Behavioral health coverage close to or on par with medical coverage after Affordable Care Act parity requirements
New study on individual and small-group insurance markets finds improved coverage for behavioral health conditions
RESEARCH TRIANGLE PARK, NC—A new RTI International study examines the individual small group insurance markets and finds that in 2014 when the ACA’s parity requirements went into effect, the proportion of plans with behavioral health coverage increased to be equal to or close to that of medical/surgical coverage. The study was published today in the July issue of the journal Health Affairs.
In 2013, before the ACA’s parity requirements took effect, all plans offered in-network coverage for medical care, but only 81 percent of plans explicitly mentioned they covered mental health conditions and 77 percent included substance use disorders. After the requirements took effect, all plans had in-network coverage for behavioral health conditions.
The proportion of plans with out-of-network coverage for all three conditions – mental health, substance use and medical/surgical conditions – fell after the requirements went into effect from 74 percent, 68 percent and 89 percent respectively to 61 percent. This design incentivized in-network care while out-of-network care became more expensive and less generous.
“The study’s findings are encouraging because people with behavioral health conditions tend to have high health care service use and expenditure. This study shows that because the ACA helped increase the scope and level of coverage, these services may become more affordable, allowing more access to care for those who need it,” said Alexander Cowell, PHD, senior research economist at RTI International and lead author of this paper.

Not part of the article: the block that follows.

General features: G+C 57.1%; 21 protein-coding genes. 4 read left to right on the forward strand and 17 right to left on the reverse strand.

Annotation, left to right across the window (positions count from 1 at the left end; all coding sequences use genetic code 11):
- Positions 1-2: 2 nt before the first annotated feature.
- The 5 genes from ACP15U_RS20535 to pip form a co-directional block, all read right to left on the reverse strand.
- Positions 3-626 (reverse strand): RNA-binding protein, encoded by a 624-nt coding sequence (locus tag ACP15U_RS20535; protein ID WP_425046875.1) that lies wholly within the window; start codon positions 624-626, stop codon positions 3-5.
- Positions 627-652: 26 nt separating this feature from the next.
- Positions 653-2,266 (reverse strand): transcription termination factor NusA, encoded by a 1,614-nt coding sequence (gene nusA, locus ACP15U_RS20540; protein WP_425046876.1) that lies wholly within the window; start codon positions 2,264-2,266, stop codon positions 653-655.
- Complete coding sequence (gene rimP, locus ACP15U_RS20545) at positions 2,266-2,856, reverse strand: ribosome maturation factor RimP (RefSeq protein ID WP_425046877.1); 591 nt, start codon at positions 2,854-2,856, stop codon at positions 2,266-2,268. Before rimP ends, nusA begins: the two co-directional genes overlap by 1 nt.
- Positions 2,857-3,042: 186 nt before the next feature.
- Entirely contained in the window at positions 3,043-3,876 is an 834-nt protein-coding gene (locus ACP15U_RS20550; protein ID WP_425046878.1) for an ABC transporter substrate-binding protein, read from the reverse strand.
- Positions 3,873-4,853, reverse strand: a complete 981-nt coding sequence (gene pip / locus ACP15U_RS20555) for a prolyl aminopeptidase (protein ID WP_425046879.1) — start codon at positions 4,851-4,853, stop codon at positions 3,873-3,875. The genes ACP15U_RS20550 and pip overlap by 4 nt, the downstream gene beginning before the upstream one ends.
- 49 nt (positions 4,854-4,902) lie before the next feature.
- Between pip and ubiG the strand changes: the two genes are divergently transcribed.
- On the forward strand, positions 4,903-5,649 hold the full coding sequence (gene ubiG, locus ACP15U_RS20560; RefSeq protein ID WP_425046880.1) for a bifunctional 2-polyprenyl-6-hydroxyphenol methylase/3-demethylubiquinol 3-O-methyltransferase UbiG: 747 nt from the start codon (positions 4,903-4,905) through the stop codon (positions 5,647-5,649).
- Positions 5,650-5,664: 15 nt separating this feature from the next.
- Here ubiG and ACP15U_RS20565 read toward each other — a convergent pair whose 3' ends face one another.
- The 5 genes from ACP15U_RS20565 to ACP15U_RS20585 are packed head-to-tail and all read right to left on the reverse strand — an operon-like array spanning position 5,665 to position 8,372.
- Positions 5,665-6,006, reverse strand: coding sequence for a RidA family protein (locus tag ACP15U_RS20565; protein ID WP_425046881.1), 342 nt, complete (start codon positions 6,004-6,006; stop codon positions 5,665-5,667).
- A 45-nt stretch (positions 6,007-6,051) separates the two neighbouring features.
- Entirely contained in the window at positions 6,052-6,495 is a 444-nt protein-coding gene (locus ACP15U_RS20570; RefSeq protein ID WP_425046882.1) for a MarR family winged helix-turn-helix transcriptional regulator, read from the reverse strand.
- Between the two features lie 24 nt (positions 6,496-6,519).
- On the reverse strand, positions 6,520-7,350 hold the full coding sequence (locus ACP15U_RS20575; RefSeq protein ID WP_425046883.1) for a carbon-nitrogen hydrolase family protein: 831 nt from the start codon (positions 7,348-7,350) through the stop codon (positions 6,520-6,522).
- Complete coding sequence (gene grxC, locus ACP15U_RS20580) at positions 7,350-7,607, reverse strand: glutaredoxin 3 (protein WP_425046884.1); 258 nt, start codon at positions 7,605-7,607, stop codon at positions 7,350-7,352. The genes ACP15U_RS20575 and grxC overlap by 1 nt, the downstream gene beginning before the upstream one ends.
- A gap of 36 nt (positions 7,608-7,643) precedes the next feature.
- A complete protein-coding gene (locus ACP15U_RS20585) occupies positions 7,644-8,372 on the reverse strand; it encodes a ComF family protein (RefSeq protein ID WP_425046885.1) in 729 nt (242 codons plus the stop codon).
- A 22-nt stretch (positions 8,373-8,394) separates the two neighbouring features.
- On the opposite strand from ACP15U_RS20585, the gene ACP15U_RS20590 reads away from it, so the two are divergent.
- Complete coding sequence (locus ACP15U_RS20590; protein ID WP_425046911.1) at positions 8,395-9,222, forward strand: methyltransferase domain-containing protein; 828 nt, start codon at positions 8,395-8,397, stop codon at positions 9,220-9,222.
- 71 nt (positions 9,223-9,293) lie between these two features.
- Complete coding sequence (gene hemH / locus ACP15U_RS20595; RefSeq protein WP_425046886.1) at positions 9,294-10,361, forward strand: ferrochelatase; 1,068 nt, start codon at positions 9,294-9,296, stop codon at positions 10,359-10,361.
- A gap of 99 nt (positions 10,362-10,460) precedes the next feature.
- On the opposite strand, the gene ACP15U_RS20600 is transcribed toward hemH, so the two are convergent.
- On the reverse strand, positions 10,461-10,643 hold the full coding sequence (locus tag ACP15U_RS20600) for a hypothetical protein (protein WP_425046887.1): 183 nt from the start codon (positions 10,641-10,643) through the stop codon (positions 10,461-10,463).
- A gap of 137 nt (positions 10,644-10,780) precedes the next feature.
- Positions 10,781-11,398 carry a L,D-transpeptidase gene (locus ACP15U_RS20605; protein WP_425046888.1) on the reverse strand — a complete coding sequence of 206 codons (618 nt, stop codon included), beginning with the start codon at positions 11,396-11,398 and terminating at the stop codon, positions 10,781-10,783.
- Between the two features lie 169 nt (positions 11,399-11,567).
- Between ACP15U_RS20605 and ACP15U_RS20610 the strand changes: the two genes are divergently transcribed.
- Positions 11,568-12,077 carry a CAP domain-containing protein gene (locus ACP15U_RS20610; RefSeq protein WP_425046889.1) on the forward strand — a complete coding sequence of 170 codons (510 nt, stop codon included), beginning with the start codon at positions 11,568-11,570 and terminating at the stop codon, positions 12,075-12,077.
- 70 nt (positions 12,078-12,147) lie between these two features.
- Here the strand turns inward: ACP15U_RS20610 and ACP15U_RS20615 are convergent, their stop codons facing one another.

Another implication is that key provisions in the ACA – essential health benefits and parity requirements – may be important to the stability of the individual and small-group insurance markets. If these provisions were removed, the markets may become more unstable if insurers exclude some enrollees by limiting behavioral health coverage to reduce the cost of care and attract healthier enrollees.
The study collected data from 138 individual and small-group health plans from 2013 and 2014. The sample included at least one state from the four census regions, each type of insurance Marketplace, and diverse state population sizes and urban/rural designations.